Negative Effects Of Disco

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Disco: Good or Bad? It is evident that Gilmore and Vincent share different views regarding disco music. Gilmore believed disco was beneficial in a means of empowerment and expression, especially for gays and people of color. While Vincent saw disco in a broader and more objective perspective of labels, artists, non-whites and impact during the decade. Disco was loved and hated across America, those who hated it were most likely fans of Rock n Roll; specifically whites. The opposite goes for those who loved it, blacks and gays. So, was disco overall a good era for America? Unlike disco, Rock n Roll was not an easy genre of music to dance to. The type of audience it drew in were watchers and listeners. And for people who couldn’t stand…show more content…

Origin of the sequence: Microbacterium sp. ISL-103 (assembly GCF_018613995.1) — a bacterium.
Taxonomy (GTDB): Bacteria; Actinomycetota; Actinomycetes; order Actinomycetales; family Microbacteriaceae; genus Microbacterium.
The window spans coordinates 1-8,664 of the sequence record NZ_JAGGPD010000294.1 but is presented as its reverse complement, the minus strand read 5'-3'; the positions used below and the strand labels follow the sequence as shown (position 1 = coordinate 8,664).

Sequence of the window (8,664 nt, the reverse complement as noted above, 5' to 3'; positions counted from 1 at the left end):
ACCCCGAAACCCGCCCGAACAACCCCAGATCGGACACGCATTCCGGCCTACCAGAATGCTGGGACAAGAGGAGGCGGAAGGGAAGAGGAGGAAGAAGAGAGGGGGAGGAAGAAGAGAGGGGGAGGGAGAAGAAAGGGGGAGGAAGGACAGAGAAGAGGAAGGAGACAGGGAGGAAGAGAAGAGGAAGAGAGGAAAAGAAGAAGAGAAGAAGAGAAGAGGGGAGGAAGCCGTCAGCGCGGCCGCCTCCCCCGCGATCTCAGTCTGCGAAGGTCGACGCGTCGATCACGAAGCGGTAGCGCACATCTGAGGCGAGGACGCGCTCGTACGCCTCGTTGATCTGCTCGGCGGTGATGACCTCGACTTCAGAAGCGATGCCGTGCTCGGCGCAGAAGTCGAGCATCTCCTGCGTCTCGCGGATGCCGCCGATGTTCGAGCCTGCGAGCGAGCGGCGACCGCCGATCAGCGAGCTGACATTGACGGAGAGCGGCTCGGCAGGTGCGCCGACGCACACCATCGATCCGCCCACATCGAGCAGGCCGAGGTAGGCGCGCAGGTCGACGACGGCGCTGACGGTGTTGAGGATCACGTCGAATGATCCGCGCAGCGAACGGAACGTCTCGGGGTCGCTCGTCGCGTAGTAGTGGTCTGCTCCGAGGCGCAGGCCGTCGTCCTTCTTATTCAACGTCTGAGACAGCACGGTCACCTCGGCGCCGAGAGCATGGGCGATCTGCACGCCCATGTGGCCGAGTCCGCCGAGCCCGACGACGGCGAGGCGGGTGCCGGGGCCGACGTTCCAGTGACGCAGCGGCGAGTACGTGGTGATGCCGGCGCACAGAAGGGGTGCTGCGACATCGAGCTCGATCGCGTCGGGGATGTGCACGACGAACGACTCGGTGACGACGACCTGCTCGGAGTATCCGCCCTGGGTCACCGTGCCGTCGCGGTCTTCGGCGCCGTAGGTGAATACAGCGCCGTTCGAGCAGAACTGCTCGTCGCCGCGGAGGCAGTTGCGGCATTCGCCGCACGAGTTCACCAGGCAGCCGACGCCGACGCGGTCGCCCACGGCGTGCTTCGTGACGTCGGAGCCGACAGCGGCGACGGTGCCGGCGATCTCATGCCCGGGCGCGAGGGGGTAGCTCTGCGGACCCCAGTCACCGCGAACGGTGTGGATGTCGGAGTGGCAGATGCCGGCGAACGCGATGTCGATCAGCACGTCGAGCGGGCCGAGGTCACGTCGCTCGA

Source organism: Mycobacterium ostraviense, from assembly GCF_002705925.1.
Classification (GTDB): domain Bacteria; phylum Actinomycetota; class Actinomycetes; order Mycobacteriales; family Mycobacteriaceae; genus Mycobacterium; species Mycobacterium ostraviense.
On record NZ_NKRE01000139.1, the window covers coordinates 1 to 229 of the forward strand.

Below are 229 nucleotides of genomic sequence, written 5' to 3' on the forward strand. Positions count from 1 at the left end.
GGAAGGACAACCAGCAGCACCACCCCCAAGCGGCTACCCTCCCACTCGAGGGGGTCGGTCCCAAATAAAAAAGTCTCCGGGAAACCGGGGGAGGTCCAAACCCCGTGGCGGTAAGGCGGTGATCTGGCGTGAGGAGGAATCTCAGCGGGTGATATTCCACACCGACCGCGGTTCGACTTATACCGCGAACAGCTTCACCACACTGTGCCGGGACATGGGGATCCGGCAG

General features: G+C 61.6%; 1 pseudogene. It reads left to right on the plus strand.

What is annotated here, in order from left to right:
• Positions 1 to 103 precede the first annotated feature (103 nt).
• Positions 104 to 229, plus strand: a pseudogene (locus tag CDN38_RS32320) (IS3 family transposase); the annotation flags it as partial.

The demands ended up not being that huge either, as they would ship vast quantities of albums based on ego than demand and recorded them as sales. This backfired as returns were low, “Concern for quality had gone through the floor, as even the most respected pop acts produced disco hits.” (Vincent.212) This was a cocky move by the labels consumed by their greed. It is embarrassing to see a once popular band like the Beatles become a disco remix. Due to disco, it seemed like the significance of race and racial tensions declined. “The “color-blind” music gave the impression of a color-blind society…” (Vincent.205) That was false, as black artists, black radios and the black community suffered overall. Disco was in no ways in the control of blacks once major labels took control. “…stiff criteria for white performers to succeed in black music, but disco changed that.” (Vincent.209) Black artists continued to lose their standing in the music industry. Funk was what was supposed to come from black music and show the values of black community, but the result was disco, which would signify the death of R&B. “The resulting corporate domination over the recruitment of acts, production of the music, promotion, distribution, and ultimately radio airplay and the radio format all served to validate the premise that black music was “taken over” by the corporations.” (Vincent.211) As a result, black radio essentially became
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